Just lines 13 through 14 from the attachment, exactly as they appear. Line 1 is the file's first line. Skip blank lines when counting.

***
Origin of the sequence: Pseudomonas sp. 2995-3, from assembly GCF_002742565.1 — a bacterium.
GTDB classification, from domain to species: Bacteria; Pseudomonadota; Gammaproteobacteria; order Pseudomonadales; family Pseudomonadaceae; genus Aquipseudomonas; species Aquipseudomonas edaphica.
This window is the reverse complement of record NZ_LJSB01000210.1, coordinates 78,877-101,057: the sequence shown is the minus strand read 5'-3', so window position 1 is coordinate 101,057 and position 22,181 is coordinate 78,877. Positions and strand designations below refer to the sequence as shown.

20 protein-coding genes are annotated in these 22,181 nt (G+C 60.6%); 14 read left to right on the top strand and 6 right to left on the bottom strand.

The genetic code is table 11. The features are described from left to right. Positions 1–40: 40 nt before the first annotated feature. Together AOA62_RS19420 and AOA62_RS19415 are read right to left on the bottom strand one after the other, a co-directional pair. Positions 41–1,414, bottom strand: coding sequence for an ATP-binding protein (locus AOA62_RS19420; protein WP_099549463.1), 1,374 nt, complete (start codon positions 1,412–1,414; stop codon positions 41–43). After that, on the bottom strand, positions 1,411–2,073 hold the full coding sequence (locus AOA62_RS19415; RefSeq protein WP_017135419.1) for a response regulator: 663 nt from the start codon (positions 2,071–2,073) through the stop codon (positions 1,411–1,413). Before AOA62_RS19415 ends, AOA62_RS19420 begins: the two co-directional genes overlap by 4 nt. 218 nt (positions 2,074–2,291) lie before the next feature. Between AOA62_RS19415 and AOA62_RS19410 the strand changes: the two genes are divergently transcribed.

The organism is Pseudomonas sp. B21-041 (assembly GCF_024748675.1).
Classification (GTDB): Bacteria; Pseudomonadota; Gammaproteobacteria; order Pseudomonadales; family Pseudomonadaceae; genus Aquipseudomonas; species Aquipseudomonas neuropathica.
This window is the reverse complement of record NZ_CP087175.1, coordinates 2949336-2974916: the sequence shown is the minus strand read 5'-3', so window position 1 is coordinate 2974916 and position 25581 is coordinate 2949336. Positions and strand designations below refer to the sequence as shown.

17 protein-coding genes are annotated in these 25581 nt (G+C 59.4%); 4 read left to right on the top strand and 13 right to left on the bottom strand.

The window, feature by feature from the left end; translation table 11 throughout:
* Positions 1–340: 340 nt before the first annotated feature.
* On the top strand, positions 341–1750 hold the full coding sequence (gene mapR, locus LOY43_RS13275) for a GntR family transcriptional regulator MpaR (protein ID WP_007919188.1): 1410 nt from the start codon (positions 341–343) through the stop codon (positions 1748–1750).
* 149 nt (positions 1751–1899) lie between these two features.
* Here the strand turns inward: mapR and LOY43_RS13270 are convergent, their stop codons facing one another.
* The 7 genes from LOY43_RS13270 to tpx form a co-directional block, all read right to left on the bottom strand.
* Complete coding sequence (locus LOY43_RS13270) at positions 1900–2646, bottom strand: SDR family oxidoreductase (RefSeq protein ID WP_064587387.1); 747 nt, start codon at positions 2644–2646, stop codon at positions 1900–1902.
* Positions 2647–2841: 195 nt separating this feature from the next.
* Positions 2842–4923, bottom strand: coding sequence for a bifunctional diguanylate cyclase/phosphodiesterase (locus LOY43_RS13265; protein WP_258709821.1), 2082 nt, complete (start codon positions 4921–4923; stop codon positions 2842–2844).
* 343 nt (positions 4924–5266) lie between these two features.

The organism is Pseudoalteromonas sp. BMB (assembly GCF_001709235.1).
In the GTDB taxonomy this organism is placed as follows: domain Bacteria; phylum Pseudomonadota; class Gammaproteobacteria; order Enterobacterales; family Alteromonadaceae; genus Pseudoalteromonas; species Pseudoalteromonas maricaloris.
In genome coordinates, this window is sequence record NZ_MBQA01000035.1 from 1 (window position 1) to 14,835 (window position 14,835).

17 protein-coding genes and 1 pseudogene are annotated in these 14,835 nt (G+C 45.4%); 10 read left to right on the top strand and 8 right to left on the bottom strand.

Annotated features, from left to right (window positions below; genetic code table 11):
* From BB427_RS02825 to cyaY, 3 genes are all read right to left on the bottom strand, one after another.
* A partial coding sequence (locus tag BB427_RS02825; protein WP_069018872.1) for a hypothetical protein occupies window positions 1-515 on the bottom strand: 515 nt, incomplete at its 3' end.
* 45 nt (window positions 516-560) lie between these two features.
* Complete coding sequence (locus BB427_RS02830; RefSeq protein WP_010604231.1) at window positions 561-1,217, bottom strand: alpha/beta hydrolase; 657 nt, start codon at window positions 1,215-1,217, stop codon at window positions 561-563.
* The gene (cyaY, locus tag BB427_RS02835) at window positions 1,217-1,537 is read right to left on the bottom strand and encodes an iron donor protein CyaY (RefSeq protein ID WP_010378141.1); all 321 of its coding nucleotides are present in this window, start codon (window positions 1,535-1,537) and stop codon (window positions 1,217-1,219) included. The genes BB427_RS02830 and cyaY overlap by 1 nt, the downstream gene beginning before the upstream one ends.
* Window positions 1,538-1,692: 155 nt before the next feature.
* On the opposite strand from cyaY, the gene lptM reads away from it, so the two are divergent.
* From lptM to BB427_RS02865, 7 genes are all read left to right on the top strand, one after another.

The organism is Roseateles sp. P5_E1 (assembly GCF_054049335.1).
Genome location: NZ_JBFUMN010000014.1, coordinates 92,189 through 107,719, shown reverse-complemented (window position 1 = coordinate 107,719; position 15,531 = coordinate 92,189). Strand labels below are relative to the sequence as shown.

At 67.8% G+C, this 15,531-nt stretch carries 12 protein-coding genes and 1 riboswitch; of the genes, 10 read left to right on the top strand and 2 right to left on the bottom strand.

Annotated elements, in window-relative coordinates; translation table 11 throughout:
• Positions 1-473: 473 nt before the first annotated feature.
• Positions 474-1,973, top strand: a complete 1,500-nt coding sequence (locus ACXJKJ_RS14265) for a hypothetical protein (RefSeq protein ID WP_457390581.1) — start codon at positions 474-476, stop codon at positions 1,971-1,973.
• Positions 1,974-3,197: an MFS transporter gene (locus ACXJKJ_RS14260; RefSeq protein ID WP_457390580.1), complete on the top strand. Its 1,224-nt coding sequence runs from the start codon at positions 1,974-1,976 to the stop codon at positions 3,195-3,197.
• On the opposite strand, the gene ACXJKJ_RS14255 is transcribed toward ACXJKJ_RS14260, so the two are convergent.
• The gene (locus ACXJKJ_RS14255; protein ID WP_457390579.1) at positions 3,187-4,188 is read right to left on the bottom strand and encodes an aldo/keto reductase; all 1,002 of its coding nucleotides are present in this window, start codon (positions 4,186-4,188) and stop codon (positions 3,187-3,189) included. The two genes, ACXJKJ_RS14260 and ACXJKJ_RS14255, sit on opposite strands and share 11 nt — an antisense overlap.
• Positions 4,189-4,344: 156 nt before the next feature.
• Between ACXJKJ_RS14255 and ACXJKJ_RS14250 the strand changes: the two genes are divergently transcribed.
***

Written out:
* 149 nt (positions 1751–1899) lie between these two features.
* Here the strand turns inward: mapR and LOY43_RS13270 are convergent, their stop codons facing one another.